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Security Researcher Scores $100K for Finding Windows Bugs
Security Researcher Scores $100K for Finding Windows Bugs

By Barry Levine
October 9, 2013 1:51PM

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UK security researcher James Forshaw is close to making a living from besting Microsoft. In addition to the $100,000, he has also been the single biggest recipient of the IE 11 reward program, receiving $4,400 for four detected bugs and $5,000 for a security design problem. And Microsoft is not his only bug-payer. He has also received a substantial reward from HP.
 



$100,000. That's the bounty Microsoft has just paid to a security researcher who was able to find a class of bugs in Windows 8.1 Preview that could bypass system protections.

The researcher, James Forshaw of Context Information Security in the United Kingdom, has been rewarded through a program that was announced in January by Microsoft, under which the company pays third-party researchers for helping to uncover vulnerabilities in the company's products.

The $100,000 reward is not for each bug detected, but for finding classes of bugs that will allow Microsoft to set up defenses against a variety of attacks. But what did he find? Microsoft is understandably being coy on those details, except to say that the discovered approach could bypass system-level defenses, which could include, say, Data Execution Prevention, commonly used in modern operating systems to prevent the execution of code from non-executable memory.

$128,000 Paid Out

Forshaw is close to making a living from besting Microsoft. In addition to the $100,000, he has also been the single biggest recipient of the IE 11 reward program, receiving $4,400 for four detected bugs and $5,000 for a security design problem. And Microsoft is not his only bug-payer. He has also received a substantial reward from Hewlett-Packard for figuring out ways to take unauthorized control of Oracle's Java software.

In announcing the $100,000 bounty, Microsoft noted on its Bluehat Blog that one of its own engineers, Thomas Garnier, "had also found a variant of this class of attack technique." However, the company said that Forshaw's submission "was of such high quality and outlined some other variants such that we wanted to award him the full $100,000 bounty."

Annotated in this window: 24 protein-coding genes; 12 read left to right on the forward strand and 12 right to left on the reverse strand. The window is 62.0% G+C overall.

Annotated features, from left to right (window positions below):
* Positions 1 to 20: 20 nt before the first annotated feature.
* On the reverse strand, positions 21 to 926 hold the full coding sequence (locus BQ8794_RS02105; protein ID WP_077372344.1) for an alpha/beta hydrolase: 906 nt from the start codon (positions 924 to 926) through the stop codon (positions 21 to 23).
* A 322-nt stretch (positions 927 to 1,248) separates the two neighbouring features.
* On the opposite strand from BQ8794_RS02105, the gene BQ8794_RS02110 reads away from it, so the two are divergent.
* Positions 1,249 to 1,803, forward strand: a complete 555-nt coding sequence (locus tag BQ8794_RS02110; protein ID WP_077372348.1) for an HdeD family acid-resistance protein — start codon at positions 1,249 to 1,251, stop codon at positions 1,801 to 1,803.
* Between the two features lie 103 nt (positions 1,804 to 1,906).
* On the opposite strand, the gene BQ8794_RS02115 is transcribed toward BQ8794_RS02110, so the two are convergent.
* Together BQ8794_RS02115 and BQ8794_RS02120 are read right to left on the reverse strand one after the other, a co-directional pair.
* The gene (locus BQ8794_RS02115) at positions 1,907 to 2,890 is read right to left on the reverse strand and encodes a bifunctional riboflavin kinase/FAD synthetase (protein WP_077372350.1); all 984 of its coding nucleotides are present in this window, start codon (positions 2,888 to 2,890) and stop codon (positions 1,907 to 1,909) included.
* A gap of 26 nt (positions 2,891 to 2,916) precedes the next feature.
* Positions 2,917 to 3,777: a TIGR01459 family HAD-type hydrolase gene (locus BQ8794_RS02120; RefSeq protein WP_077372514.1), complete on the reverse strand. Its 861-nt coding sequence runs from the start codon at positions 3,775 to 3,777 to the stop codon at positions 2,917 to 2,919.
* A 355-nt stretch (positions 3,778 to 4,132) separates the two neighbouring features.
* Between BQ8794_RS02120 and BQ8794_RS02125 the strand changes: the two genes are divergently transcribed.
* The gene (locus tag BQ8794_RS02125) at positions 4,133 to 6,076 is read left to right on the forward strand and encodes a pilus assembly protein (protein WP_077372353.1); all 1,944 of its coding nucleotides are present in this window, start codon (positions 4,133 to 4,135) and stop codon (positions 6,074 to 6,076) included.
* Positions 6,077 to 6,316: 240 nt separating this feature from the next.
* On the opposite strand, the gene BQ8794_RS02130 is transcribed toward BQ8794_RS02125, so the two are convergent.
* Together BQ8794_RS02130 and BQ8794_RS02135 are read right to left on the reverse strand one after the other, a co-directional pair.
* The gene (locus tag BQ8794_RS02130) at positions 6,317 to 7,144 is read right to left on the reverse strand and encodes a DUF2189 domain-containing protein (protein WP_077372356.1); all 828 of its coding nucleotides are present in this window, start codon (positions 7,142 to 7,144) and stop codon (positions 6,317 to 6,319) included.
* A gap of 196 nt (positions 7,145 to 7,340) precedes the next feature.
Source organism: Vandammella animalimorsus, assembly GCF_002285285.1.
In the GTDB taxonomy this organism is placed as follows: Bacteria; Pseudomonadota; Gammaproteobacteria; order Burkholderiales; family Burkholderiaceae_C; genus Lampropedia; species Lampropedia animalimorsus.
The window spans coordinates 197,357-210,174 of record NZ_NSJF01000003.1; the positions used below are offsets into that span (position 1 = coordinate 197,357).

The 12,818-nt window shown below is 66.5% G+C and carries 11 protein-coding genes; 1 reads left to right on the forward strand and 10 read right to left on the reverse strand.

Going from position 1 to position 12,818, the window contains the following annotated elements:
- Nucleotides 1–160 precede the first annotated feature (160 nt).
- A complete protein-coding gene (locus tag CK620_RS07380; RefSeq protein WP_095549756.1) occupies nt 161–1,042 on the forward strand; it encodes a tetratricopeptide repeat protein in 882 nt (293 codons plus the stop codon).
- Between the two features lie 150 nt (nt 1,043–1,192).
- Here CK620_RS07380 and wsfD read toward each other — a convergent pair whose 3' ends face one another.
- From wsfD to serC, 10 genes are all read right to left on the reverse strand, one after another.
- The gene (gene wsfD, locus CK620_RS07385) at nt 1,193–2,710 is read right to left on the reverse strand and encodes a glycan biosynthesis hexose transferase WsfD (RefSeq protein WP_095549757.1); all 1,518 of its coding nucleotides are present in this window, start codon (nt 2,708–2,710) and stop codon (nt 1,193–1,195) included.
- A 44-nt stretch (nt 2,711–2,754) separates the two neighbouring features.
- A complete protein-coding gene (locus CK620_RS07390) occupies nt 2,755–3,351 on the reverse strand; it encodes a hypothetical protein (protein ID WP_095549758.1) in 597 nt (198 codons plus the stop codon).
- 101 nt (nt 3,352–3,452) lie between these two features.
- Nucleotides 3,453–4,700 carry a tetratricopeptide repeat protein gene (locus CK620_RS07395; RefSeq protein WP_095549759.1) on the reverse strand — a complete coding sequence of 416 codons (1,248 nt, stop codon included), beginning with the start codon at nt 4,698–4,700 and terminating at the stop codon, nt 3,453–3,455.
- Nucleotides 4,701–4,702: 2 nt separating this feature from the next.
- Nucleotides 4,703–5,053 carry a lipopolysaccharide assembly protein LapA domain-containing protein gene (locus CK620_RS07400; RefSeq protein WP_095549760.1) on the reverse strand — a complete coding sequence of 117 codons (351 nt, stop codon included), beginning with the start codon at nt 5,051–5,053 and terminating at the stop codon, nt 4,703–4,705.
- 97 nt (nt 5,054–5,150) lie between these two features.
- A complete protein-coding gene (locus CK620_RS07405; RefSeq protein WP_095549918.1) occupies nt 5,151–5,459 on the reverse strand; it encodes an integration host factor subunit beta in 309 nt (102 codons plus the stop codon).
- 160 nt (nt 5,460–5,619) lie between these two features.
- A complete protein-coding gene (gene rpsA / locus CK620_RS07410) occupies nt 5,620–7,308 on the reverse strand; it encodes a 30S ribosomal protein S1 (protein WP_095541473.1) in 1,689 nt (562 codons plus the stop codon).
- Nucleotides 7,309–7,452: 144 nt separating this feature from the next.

The technology giant said it was making high payouts for a new attack technique, instead of smaller payments for bugs, because the new technique allows the development of defenses against entire classes of malware.

So far, Microsoft said, it has paid out more than $128,000 in its new bounty programs. The programs were announced in June -- a Mitigation Bypass Bounty, a BlueHat Bonus for Defense, and an Internet Explorer 11 Preview Bug Bounty.

Five Others

The Mitigation Bypass offering pays up to $100,000 for "truly novel exploitation techniques" that bypass protections built into the latest OS version, Windows 8.1 Preview. The BlueHat Bonus has a reward of as much as $50,000 for "defensive ideas that accompany a qualifying Mitigation Bypass submission."

The IE 11 Bounty has a cap of $11,000 for revealing critical vulnerabilities in the Internet Explorer 11 Preview in Windows 8.1. Both Mitigation Bypass and BlueHat are ongoing, while the IE 11 Bounty only existed for the first 30 days of the browser's beta period, during June and July. IE 11 will be shipping on Oct. 18, when version 8.1 of the Windows operating system does.

Last week, Microsoft announced five others besides Forshaw who also received bounties under the program, in amounts ranging from $500 to $5,500. Two of the recipients work at Google.
 

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